Walkling into Union Gallery with its pristine walls and perfectly hung paintings can be deceiving — it takes hours of gruelling labour to obtain this perfection.
The gallery releases two calls for submissions annually on Nov. 15 and March 15. Gallery staff assemble a selection committee to sift through the applications.
Emily Turner, BFA ’12, is about to present her first exhibit at Union Gallery on Nov. 8. She said the biggest shock of gallery showings is the paperwork required.
“A lot of us in the [BFA] program aren’t used to doing it,” she said. “We’re used to doing our art and then presenting it to the class, instead of having a really involved process.
“The package you have to sign is quite long, it’s several pages.”
Turner and fellow artist Lianne Suggitt applied for an exhibit at Union in February. She said they found out they would be presenting their work, The Sins of Our Fathers, in early April. The first deadline for all their paperwork was Oct. 13.
The artists must sign a contract, write their artist statement, send out a press release, update their curriculum vitae (CV), plan a reception for their exhibit, prepare an artist talk and finish photo documentation.
Turner said she spent more time doing the paperwork than actually creating work for her exhibit, which she said only took her about two weeks.
She said she knew as a Queen’s BFA student that she would have an exhibit at Union.
“When you’re in first year you’re told about Union,” Turner said. “Coming into fourth year there’s an expectation that you’ll have a show in Union. Last term they had a little presentation on how to apply to Union.”
In order to present at Union you have to be a member of the gallery and pay the $10 student membership fee.
“I wasn’t a member till last week till they told me to pay my membership fee,” Turner said. “I think most [BFA] students are members of the gallery, I was just too cheap to do it.”
Union opened in 1994 after Queen’s students raised $340,000 for an on-campus gallery. It started with the 940 sq. ft. Main Space with a smaller Project Room added in 2003.
The gallery functions with a 10-person operating board of eight students and two full-time staff.
Laura Stewart, BFA ’11, was a member of the board last year.
She said the hardest part about creating an exhibit is all the minor details.
“Making sure that everything’s even,” she said, adding that if spacing between labels are uneven, it can ruin the professionalism of the entire show.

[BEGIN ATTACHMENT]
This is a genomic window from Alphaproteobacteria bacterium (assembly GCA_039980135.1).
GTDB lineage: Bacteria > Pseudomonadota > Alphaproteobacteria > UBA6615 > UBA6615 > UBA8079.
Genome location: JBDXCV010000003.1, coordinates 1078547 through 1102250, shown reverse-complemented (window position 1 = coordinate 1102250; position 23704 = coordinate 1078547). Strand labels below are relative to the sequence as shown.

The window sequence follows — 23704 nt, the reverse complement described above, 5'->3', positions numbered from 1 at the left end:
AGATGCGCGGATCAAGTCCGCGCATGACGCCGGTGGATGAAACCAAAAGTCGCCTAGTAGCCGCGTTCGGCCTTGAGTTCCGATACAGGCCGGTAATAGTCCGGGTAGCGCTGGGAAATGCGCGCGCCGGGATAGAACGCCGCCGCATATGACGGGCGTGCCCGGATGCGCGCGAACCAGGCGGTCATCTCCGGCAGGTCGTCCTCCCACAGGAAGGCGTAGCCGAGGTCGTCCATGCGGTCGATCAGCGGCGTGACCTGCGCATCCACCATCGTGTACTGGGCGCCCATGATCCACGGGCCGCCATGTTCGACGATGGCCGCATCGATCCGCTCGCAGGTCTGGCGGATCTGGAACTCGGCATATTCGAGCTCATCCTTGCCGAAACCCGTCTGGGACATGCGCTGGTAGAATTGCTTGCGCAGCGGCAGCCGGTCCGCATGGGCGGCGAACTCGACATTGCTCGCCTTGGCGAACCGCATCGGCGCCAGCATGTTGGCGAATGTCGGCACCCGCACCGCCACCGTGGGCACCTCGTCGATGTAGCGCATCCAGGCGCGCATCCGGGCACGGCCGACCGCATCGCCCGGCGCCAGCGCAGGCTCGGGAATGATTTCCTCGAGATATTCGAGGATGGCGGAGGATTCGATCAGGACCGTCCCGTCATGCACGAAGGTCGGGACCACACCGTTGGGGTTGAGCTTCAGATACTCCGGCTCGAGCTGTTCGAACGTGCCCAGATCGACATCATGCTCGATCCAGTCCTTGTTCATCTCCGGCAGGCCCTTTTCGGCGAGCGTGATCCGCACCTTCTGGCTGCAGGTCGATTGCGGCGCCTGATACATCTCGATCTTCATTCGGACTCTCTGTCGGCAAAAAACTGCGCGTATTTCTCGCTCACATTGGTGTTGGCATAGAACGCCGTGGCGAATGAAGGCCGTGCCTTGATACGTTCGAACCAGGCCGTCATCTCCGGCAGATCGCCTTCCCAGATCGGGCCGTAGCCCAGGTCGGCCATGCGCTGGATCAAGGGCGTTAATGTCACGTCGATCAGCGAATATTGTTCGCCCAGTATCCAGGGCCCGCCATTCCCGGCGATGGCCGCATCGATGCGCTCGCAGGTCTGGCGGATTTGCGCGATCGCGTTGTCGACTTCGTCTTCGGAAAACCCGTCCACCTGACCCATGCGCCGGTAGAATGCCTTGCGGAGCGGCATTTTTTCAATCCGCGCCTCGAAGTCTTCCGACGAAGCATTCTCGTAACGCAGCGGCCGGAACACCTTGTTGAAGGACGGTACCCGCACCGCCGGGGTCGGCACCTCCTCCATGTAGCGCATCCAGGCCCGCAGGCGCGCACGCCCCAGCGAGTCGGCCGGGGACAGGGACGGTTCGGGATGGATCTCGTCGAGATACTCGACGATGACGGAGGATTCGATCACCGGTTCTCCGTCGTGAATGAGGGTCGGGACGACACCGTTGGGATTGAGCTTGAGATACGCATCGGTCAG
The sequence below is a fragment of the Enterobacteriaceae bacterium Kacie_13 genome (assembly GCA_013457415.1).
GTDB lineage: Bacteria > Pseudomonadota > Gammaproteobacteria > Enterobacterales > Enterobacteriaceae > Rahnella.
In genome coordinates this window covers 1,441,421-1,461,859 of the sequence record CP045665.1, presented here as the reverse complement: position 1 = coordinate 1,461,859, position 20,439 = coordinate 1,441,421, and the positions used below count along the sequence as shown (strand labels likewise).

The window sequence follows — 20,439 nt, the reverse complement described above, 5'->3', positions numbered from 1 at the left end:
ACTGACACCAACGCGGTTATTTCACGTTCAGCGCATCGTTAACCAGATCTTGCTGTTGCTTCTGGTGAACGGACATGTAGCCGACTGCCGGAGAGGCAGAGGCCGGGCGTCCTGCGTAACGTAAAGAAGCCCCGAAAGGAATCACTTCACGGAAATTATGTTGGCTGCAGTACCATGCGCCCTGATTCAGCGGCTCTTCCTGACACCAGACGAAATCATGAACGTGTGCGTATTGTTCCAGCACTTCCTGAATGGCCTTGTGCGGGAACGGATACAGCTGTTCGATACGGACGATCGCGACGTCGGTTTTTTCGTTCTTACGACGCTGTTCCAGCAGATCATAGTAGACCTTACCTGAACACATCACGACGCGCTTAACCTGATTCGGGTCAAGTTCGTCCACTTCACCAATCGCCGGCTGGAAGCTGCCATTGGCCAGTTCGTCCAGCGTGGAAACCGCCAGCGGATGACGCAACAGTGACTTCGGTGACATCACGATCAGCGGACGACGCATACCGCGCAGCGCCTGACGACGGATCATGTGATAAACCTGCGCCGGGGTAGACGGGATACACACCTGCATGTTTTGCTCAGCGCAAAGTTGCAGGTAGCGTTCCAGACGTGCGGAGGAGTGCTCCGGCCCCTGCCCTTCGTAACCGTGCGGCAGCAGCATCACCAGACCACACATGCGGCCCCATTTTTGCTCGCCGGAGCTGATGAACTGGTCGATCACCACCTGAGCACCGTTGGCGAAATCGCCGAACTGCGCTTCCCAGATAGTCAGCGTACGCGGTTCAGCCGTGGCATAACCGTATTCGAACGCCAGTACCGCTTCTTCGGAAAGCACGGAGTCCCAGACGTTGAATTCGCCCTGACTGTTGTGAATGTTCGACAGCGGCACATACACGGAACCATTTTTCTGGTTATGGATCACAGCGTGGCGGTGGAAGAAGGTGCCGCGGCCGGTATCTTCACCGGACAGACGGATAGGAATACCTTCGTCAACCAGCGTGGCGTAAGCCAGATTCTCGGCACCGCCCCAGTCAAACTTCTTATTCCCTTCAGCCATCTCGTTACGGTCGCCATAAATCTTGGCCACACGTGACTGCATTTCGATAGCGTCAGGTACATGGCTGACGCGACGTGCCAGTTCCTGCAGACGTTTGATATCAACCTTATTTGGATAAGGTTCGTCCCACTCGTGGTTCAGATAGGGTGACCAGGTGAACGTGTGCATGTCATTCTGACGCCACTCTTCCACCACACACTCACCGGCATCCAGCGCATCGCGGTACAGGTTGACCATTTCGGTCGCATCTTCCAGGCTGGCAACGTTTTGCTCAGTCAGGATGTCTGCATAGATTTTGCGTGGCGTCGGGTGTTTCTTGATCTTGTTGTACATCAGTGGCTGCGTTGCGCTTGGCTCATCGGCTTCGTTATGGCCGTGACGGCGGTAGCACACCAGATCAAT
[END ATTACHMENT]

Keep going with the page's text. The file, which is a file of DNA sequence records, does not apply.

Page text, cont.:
“That’s one of the things you never even think about,” Stewart said.
The gallery changes exhibits roughly once a month and staff usually have four days for preparation.
Stewart has presented two exhibitions in the gallery. The painter said deadlines at the gallery are difficult, and once a brochure was made for her exhibit before the work was finished.
She said she struggles to create on a deadline.
“Sometimes when you’re uninspired you can’t work on demand if you’re not feeling it,” she said. “At least with me, my process is very time consuming because I use varnish layers between the paint so I had to let them dry.”
She said there are many aspects of putting an exhibit together that she never considered. Stewart said it took a week and a half to prepare a group exhibit in February, including walking five panel works to Union on a windy day. Before artists can present their work they must first prepare the gallery, including fixing any holes in the walls. “The one thing that was a really big pain in the ass … was a big paragraph [on the wall],” Stewart said. “We actually had to use our finger nails and scrape off the vinyl lettering for our show and that took forever. Then I had to take a whole bunch of white paint and clear off the markings.”
For some artists, the installation of the work is the easiest part. Celia Piper, a mixed media visual artist in Kingston, presented a large drawing on paper at Union in June.
“The biggest challenge for me was how I was going to present it because I usually work by painting on canvas and hanging isn’t really an issue,” she said. “But this was a large piece on paper.
“The struggle was debating which way it would work best.”
Piper said she debated displaying her piece behind glass or making a frame, but she ended up using clips to hang it from the wall.
“That was the smoothest installation ever,” she said.
Union Gallery staff stood on a ladder with the work while Piper adjusted the lighting. “It was just a matter of getting it centered on the wall. Having just one piece made it easier.”
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